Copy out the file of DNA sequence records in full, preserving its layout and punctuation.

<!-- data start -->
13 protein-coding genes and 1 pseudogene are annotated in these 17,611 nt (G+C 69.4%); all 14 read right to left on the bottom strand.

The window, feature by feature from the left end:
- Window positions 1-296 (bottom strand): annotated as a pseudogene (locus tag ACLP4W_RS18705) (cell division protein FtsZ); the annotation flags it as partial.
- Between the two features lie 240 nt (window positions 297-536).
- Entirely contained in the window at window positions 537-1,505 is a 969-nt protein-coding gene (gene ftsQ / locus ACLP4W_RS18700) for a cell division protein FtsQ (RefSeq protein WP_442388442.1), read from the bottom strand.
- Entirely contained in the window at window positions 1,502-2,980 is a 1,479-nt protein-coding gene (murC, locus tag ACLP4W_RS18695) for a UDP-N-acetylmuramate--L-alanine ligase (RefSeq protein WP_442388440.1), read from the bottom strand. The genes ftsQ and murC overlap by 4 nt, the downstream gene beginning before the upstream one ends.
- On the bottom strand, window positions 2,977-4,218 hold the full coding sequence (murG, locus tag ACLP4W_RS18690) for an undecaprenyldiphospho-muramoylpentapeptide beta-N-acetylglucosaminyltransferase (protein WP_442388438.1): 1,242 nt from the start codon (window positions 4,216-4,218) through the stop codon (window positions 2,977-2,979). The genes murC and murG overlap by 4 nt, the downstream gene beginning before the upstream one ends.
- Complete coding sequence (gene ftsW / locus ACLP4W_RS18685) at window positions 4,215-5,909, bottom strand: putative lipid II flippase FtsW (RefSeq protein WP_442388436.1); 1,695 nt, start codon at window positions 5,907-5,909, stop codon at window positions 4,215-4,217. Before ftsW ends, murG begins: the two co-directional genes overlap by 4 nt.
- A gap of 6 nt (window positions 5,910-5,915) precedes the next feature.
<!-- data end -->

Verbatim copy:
13 protein-coding genes and 1 pseudogene are annotated in these 17,611 nt (G+C 69.4%); all 14 read right to left on the bottom strand.

The window, feature by feature from the left end:
- Window positions 1-296 (bottom strand): annotated as a pseudogene (locus tag ACLP4W_RS18705) (cell division protein FtsZ); the annotation flags it as partial.
- Between the two features lie 240 nt (window positions 297-536).
- Entirely contained in the window at window positions 537-1,505 is a 969-nt protein-coding gene (gene ftsQ / locus ACLP4W_RS18700) for a cell division protein FtsQ (RefSeq protein WP_442388442.1), read from the bottom strand.
- Entirely contained in the window at window positions 1,502-2,980 is a 1,479-nt protein-coding gene (murC, locus tag ACLP4W_RS18695) for a UDP-N-acetylmuramate--L-alanine ligase (RefSeq protein WP_442388440.1), read from the bottom strand. The genes ftsQ and murC overlap by 4 nt, the downstream gene beginning before the upstream one ends.
- On the bottom strand, window positions 2,977-4,218 hold the full coding sequence (murG, locus tag ACLP4W_RS18690) for an undecaprenyldiphospho-muramoylpentapeptide beta-N-acetylglucosaminyltransferase (protein WP_442388438.1): 1,242 nt from the start codon (window positions 4,216-4,218) through the stop codon (window positions 2,977-2,979). The genes murC and murG overlap by 4 nt, the downstream gene beginning before the upstream one ends.
- Complete coding sequence (gene ftsW / locus ACLP4W_RS18685) at window positions 4,215-5,909, bottom strand: putative lipid II flippase FtsW (RefSeq protein WP_442388436.1); 1,695 nt, start codon at window positions 5,907-5,909, stop codon at window positions 4,215-4,217. Before ftsW ends, murG begins: the two co-directional genes overlap by 4 nt.
- A gap of 6 nt (window positions 5,910-5,915) precedes the next feature.